Climate and climate change
The word ”climate” denotes a statistical summary of weather patterns over a certain span of time (often 30 years). Twenty per cent of the earth has a polar climate, which means that the area is characterised by cold summers and no month of the year has an average temperature exceeding 10°C. Climate change denotes changes in major weather patterns over a long time-scale, and results from both natural variability and the influence of human activities.
The causes underlying climate change are complex and include many different feedback mechanisms that either enhance or counteract climate change. In polar regions, changes observed in sea ice, snow cover and glaciers can provide knowledge about climate change.
Intergovernmental Panel on Climate Change (IPCC)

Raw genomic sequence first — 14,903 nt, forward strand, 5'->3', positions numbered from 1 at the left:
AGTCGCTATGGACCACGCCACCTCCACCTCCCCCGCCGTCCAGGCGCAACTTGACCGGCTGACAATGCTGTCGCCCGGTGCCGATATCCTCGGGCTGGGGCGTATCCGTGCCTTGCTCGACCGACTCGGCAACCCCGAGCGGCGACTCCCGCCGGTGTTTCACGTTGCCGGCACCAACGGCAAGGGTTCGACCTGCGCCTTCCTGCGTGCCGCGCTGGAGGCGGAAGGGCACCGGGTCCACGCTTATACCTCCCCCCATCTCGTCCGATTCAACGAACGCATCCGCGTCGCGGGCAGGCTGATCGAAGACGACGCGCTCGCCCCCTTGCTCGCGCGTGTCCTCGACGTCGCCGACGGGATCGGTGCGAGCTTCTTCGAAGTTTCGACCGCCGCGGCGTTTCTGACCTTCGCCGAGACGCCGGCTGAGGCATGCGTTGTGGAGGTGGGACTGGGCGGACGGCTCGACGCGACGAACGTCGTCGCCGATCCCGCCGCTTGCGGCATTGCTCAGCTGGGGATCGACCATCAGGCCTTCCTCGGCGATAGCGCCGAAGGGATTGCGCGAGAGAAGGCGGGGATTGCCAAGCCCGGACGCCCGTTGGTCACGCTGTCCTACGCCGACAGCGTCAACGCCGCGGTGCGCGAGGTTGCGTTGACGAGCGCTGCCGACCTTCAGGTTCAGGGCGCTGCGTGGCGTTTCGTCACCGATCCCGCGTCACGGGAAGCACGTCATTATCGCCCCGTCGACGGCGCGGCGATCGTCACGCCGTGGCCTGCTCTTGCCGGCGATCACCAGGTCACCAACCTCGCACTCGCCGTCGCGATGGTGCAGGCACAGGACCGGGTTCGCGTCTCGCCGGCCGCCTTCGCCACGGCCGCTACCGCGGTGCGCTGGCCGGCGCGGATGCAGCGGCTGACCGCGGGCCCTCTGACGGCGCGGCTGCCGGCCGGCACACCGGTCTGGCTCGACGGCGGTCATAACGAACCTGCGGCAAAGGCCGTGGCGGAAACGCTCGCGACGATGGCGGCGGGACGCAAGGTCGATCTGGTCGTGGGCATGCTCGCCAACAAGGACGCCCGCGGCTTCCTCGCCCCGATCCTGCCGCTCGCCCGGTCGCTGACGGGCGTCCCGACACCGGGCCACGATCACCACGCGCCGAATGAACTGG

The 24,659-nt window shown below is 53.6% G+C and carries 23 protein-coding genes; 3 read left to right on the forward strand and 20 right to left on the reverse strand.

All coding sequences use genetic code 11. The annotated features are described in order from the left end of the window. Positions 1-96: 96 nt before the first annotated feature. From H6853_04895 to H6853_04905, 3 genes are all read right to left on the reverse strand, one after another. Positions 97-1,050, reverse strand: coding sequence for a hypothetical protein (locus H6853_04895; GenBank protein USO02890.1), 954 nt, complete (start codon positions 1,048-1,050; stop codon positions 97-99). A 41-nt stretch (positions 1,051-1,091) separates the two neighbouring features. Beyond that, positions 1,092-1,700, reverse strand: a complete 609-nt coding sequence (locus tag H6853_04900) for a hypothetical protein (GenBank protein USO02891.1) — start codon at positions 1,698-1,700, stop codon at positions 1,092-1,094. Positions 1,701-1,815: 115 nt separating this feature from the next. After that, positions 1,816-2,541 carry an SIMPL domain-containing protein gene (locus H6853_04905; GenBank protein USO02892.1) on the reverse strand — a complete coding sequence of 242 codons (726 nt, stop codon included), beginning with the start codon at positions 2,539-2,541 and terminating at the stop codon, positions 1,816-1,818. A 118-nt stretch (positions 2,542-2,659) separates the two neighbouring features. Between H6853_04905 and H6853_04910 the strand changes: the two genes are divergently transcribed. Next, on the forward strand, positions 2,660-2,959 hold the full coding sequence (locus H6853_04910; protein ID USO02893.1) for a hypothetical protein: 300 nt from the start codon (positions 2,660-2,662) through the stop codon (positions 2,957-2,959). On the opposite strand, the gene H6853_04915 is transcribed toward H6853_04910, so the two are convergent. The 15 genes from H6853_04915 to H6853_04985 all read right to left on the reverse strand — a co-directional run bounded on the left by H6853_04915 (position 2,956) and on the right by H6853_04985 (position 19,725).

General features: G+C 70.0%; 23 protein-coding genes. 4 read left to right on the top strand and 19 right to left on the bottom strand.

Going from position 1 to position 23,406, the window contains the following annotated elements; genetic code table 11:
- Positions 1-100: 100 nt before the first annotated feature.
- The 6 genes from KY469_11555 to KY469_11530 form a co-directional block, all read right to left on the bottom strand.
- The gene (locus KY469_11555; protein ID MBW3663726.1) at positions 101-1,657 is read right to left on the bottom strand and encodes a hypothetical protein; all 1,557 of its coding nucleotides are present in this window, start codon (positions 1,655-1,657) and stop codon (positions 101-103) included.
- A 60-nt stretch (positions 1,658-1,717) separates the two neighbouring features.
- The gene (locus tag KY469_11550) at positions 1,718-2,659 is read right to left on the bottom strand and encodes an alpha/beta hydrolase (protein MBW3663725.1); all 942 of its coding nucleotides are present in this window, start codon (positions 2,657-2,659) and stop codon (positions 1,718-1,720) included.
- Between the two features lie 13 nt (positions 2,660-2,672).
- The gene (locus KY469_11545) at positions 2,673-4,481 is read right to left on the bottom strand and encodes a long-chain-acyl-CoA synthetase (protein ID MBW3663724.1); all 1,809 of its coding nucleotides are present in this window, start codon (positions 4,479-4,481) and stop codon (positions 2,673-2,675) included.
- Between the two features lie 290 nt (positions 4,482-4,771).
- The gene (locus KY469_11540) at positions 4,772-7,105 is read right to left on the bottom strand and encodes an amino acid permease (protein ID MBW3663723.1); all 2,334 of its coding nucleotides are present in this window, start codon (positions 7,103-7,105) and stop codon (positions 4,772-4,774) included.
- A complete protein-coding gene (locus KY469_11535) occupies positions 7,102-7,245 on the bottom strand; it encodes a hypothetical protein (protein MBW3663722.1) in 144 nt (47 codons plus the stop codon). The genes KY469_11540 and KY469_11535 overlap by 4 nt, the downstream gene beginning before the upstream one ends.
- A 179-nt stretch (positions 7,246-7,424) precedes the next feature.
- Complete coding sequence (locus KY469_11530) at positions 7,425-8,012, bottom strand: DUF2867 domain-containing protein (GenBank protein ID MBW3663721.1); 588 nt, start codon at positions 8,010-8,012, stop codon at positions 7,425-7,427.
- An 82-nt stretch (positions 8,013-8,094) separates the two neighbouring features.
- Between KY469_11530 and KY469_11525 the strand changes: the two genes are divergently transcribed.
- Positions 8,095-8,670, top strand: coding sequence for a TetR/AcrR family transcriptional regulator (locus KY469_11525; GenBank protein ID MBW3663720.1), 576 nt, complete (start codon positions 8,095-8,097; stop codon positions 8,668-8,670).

Climate research at the Norwegian Polar Institute focuses especially on sea ice, glaciers, oceanography and marine ecosystems, and much of the research is coordinated through the Centre for Ice, Climate and Ecosystems (ICE).
Latest articles on climate
The Green Arctic – Plants as cornerstones in terrestrial ecosystems
Research gives new knowledge about the Atlantic overturning circulation
Scientist Laura de Steur of the Norwegian Polar Institute and her colleague Femke de Jong have done research that contributes to understanding the process of the Atlantic Meridional Overturning Circulation (AMOC).
Institute Director featured in documentary on climate change
Director of the Norwegian Polar Institute, Dr. Jan-Gunnar Winther, participated in a two-part documentary on climate change, "Warmer", which premiered on the ABS-CBN News Channel in the Philippines 28 March 2016.
Polar bears in Svalbard in good condition – so far
The Norwegian Polar Institute has carried out a counting of polar bears in Svalbard. The results show that there are probably more polar bears than the last time the bears were counted.